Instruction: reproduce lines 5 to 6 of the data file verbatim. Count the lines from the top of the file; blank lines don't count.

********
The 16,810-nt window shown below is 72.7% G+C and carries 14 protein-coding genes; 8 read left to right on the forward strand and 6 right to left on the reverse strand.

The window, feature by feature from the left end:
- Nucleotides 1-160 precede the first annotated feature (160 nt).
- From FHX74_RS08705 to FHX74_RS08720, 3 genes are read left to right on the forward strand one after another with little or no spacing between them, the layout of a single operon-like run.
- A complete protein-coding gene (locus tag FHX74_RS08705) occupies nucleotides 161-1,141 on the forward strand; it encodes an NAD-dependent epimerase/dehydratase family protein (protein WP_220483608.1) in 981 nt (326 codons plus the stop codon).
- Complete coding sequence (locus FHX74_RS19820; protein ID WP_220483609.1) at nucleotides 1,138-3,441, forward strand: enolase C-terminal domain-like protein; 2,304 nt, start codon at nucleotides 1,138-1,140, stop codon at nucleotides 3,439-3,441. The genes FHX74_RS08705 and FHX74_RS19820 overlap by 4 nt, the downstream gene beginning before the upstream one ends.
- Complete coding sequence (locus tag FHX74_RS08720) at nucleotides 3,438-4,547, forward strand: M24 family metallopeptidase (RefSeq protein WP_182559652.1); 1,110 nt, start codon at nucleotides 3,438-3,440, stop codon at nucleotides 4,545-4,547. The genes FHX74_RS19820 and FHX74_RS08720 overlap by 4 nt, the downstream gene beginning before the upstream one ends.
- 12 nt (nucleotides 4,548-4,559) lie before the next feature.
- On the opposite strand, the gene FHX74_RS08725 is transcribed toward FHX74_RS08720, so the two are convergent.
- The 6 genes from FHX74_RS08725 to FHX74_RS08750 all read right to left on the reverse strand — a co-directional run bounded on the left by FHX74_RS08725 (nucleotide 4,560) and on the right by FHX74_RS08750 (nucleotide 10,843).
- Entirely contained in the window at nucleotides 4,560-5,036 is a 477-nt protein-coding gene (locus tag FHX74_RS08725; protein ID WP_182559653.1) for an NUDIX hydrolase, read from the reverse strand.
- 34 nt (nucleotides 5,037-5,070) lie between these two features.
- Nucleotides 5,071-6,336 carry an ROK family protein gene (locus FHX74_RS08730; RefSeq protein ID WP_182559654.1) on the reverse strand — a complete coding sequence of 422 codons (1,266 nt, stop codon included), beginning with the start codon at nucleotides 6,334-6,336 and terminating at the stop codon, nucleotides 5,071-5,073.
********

- A complete protein-coding gene (locus tag FHX74_RS08705) occupies nucleotides 161-1,141 on the forward strand; it encodes an NAD-dependent epimerase/dehydratase family protein (protein WP_220483608.1) in 981 nt (326 codons plus the stop codon).
- Complete coding sequence (locus FHX74_RS19820; protein ID WP_220483609.1) at nucleotides 1,138-3,441, forward strand: enolase C-terminal domain-like protein; 2,304 nt, start codon at nucleotides 1,138-1,140, stop codon at nucleotides 3,439-3,441. The genes FHX74_RS08705 and FHX74_RS19820 overlap by 4 nt, the downstream gene beginning before the upstream one ends.